The last few weeks I have been continuing my experiments with natural dyes for my leather goods. . A few posts ago I wrote about my initial tests using the sun, walnut husks, and vinegar. I had great results with those elements creating a perfect variation in color tone. This week I have three new elements in the making – the first of which begins with “2 Buck Chuck” from Trader Joe’s.
It’s a cheap $2 wine from a local marketplace and is the perfect base for me to start my fourth experiment.
First I poured a little wine out of the bottle to make room for the next step, and allow myself a bit of late night respite.
Next I took a steel wool ball and stretched it out. Using steel wool that is not coated in oil (most are) is essential. The steel wool should react with the wine in a way which I am not completely sure of the exact result.
Stuff that steel wool in there.
Completely submerge it.
I corked the bottle and let it sit for a week or so. This seemed to work well for the steel wool and vinegar solution, making it quite stronger after a full week.
The next experiment involves blackberries. One package of them, heated up on the stove with a little bit of water, then mushed with a fork to release the juices.
One the blackberries are all mush, I then poured it through a strainer into a recycled jar.
To keep mold and other nastiness from forming, I decided to add a bit of rubbing alcohol to the jar.
I am letting this one sit for a bit too – though it should be ready instantly – for soft blues.
Henna is a traditional dye used in India for weddings, among many other things. People use it in the U.S. as a natural option for hair dyes.
I decided to try out two mixes made entirely from plants – natural and chestnut.
Pouring each powder bag into its respective container.
Then filling up each container to the top with tap water. This has me a bit skeptical about mold growth, but I need to see if the dye has any results first before fixing that problem.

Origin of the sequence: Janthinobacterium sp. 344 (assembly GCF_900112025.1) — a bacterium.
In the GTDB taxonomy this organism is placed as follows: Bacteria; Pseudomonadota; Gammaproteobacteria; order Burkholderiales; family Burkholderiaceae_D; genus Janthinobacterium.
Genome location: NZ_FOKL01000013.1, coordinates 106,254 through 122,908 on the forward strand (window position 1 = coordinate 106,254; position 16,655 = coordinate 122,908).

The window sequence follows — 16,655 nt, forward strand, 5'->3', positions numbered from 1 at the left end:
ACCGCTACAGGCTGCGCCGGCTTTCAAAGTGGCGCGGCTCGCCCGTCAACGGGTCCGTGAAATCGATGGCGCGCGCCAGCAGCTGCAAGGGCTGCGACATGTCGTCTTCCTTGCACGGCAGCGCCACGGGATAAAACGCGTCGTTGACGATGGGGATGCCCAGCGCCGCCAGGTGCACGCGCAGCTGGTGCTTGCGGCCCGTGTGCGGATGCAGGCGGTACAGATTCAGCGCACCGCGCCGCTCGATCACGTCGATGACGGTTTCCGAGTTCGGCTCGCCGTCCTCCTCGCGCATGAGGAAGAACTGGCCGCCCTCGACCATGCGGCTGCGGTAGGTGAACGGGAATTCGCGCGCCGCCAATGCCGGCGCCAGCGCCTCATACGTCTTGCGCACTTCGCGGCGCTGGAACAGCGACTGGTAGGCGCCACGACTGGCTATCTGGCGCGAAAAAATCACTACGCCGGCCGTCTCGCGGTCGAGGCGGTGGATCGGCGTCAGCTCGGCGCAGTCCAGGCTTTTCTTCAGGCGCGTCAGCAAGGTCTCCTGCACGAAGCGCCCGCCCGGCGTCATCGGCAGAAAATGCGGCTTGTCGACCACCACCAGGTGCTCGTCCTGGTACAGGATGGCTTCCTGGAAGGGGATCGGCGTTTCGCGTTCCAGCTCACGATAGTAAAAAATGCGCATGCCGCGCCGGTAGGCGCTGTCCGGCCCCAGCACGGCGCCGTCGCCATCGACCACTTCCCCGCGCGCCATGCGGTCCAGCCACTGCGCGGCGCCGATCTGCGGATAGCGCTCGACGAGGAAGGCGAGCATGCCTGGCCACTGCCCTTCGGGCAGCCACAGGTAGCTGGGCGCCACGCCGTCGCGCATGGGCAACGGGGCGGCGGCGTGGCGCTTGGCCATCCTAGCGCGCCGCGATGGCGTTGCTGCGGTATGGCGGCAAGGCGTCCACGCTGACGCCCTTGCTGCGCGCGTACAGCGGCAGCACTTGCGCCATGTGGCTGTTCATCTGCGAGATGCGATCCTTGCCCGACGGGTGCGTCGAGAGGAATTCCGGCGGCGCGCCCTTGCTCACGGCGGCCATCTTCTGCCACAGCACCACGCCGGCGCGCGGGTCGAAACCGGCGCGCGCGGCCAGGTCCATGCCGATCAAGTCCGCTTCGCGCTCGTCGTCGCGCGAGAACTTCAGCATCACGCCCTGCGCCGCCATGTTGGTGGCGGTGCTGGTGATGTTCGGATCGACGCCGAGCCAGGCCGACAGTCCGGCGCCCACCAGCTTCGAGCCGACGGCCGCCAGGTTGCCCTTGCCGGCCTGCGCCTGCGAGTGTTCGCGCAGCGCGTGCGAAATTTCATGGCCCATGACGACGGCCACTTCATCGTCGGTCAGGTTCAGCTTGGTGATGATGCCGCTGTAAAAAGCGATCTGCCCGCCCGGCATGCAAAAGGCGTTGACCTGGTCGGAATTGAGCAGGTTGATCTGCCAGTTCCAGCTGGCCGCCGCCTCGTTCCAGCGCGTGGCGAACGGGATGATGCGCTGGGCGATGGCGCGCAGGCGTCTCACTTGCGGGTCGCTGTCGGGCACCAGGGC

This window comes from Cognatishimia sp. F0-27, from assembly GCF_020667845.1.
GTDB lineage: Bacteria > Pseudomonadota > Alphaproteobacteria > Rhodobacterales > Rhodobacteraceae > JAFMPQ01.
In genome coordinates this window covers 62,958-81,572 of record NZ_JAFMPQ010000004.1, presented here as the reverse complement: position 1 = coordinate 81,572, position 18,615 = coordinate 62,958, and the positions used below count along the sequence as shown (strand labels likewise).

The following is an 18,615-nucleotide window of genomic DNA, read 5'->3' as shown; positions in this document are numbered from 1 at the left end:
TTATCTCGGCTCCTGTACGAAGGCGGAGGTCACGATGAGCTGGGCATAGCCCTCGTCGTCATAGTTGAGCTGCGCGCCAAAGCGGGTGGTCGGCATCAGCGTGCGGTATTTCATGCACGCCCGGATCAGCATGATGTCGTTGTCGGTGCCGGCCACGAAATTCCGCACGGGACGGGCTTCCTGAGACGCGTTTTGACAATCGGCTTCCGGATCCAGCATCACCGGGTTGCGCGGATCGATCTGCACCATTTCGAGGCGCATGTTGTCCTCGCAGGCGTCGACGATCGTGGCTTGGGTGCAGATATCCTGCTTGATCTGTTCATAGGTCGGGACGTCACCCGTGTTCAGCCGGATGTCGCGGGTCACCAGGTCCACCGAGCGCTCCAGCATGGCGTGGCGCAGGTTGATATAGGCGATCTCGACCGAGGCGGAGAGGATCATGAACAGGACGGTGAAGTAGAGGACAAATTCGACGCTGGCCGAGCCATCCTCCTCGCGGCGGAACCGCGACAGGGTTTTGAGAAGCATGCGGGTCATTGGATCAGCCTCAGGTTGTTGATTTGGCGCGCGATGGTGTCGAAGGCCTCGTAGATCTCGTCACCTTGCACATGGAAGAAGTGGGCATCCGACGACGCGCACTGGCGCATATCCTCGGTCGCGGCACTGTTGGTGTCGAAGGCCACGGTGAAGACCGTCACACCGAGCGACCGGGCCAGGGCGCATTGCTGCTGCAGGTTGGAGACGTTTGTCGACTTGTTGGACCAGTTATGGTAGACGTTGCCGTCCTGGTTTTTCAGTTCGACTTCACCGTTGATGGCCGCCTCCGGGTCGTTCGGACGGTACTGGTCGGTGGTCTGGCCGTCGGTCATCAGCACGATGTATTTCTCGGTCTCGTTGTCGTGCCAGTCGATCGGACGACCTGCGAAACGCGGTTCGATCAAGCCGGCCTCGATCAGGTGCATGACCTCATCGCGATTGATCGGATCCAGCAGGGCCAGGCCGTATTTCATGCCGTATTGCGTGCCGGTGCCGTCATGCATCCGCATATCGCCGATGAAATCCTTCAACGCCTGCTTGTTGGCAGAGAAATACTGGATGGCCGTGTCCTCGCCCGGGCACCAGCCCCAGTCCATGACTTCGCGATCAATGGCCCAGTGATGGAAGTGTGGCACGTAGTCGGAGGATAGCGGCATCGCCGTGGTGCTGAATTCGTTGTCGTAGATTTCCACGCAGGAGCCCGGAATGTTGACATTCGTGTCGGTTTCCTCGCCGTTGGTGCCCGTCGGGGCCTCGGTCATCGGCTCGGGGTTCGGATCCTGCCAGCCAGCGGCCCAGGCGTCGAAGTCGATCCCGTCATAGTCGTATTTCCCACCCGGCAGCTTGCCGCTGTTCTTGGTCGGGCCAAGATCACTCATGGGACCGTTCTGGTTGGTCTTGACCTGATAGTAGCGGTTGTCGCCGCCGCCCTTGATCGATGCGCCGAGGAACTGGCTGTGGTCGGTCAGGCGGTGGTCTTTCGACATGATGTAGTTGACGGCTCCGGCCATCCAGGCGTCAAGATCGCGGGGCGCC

The henna dyes will also sit for a week or so, in order to make sure they are as potent as possible. I was most excited about this specific experimental dye, until I realized that the henna powder doesn’t dissolve, it stays a clumpy mess inside the containers.
In a week I will have the results and color swatches. I am betting on the 2$ Chuck as a winner.
4 thoughts on “Natural Leather Dye Experiment Part 1”
I’m anxious to see the results of these experiments! I think my husband would shudder if I wanted to do this to his wine though 🙂
A tip for the henna (which I use to dye my hair). It releases best in an acidic environment so you should try using apple cider vinegar or lemon juice for best results. It will only need to sit overnight. And yeah, it won’t dissolve it only forms a paste.
You’ve given me some great inspiration for natural colorants here, we have mulberry trees, so I think I will test them out when they are ripe!
Francine – I should be posting my results early next week. Thanks for the tip on the Henna – I might try that out, though the whole pasty effect is not really conducive to easy leather working!!
Since it’s for leather I think a really gloopy paste should be fine. For hair it needs more body so that it sticks! 😉 I’ll be checking back next week.
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